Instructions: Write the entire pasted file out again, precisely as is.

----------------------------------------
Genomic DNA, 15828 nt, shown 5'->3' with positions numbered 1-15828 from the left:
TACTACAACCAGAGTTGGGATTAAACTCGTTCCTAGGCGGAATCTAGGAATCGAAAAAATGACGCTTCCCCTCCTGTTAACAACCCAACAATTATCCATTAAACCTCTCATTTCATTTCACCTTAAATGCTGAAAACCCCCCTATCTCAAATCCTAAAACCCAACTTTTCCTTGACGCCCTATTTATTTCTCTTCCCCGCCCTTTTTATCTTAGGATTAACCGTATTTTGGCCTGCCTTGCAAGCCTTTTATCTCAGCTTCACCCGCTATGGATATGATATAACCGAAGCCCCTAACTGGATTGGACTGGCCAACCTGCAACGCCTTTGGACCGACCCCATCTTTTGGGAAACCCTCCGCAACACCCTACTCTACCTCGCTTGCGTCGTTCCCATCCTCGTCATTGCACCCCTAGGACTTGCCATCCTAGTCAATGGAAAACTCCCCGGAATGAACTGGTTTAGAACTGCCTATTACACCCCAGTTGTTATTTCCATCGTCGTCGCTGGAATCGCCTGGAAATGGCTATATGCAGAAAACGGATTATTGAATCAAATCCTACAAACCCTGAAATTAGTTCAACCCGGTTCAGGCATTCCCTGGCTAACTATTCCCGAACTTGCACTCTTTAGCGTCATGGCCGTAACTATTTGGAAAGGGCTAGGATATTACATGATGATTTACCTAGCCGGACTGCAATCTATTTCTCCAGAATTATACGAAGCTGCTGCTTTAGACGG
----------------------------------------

Genomic DNA, 15828 nt, shown 5'->3' with positions numbered 1-15828 from the left:
TACTACAACCAGAGTTGGGATTAAACTCGTTCCTAGGCGGAATCTAGGAATCGAAAAAATGACGCTTCCCCTCCTGTTAACAACCCAACAATTATCCATTAAACCTCTCATTTCATTTCACCTTAAATGCTGAAAACCCCCCTATCTCAAATCCTAAAACCCAACTTTTCCTTGACGCCCTATTTATTTCTCTTCCCCGCCCTTTTTATCTTAGGATTAACCGTATTTTGGCCTGCCTTGCAAGCCTTTTATCTCAGCTTCACCCGCTATGGATATGATATAACCGAAGCCCCTAACTGGATTGGACTGGCCAACCTGCAACGCCTTTGGACCGACCCCATCTTTTGGGAAACCCTCCGCAACACCCTACTCTACCTCGCTTGCGTCGTTCCCATCCTCGTCATTGCACCCCTAGGACTTGCCATCCTAGTCAATGGAAAACTCCCCGGAATGAACTGGTTTAGAACTGCCTATTACACCCCAGTTGTTATTTCCATCGTCGTCGCTGGAATCGCCTGGAAATGGCTATATGCAGAAAACGGATTATTGAATCAAATCCTACAAACCCTGAAATTAGTTCAACCCGGTTCAGGCATTCCCTGGCTAACTATTCCCGAACTTGCACTCTTTAGCGTCATGGCCGTAACTATTTGGAAAGGGCTAGGATATTACATGATGATTTACCTAGCCGGACTGCAATCTATTTCTCCAGAATTATACGAAGCTGCTGCTTTAGACGG